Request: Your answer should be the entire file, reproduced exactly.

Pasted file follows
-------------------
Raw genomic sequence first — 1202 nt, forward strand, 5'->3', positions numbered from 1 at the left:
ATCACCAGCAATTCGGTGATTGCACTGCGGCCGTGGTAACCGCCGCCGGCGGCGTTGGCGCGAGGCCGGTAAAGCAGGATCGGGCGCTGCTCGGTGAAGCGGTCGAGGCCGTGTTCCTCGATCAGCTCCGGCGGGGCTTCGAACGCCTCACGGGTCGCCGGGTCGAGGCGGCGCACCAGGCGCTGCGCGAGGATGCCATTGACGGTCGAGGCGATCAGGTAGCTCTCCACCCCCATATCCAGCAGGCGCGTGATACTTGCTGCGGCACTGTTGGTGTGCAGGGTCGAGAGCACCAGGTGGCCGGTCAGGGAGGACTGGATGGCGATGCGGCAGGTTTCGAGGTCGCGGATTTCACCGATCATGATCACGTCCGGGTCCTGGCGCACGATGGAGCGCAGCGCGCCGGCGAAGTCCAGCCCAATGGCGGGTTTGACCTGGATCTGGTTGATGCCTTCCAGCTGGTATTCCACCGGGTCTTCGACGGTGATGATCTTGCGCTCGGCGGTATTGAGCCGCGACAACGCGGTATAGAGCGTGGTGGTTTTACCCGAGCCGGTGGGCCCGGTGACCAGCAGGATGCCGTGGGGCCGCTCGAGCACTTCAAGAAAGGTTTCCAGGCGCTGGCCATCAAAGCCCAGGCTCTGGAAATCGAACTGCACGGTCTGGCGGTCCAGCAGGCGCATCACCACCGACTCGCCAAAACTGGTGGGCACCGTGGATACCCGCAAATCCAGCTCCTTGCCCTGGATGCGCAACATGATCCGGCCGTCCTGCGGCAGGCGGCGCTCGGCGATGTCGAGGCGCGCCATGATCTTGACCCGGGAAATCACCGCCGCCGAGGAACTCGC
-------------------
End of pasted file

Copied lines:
Raw genomic sequence first — 1202 nt, forward strand, 5'->3', positions numbered from 1 at the left:
ATCACCAGCAATTCGGTGATTGCACTGCGGCCGTGGTAACCGCCGCCGGCGGCGTTGGCGCGAGGCCGGTAAAGCAGGATCGGGCGCTGCTCGGTGAAGCGGTCGAGGCCGTGTTCCTCGATCAGCTCCGGCGGGGCTTCGAACGCCTCACGGGTCGCCGGGTCGAGGCGGCGCACCAGGCGCTGCGCGAGGATGCCATTGACGGTCGAGGCGATCAGGTAGCTCTCCACCCCCATATCCAGCAGGCGCGTGATACTTGCTGCGGCACTGTTGGTGTGCAGGGTCGAGAGCACCAGGTGGCCGGTCAGGGAGGACTGGATGGCGATGCGGCAGGTTTCGAGGTCGCGGATTTCACCGATCATGATCACGTCCGGGTCCTGGCGCACGATGGAGCGCAGCGCGCCGGCGAAGTCCAGCCCAATGGCGGGTTTGACCTGGATCTGGTTGATGCCTTCCAGCTGGTATTCCACCGGGTCTTCGACGGTGATGATCTTGCGCTCGGCGGTATTGAGCCGCGACAACGCGGTATAGAGCGTGGTGGTTTTACCCGAGCCGGTGGGCCCGGTGACCAGCAGGATGCCGTGGGGCCGCTCGAGCACTTCAAGAAAGGTTTCCAGGCGCTGGCCATCAAAGCCCAGGCTCTGGAAATCGAACTGCACGGTCTGGCGGTCCAGCAGGCGCATCACCACCGACTCGCCAAAACTGGTGGGCACCGTGGATACCCGCAAATCCAGCTCCTTGCCCTGGATGCGCAACATGATCCGGCCGTCCTGCGGCAGGCGGCGCTCGGCGATGTCGAGGCGCGCCATGATCTTGACCCGGGAAATCACCGCCGCCGAGGAACTCGC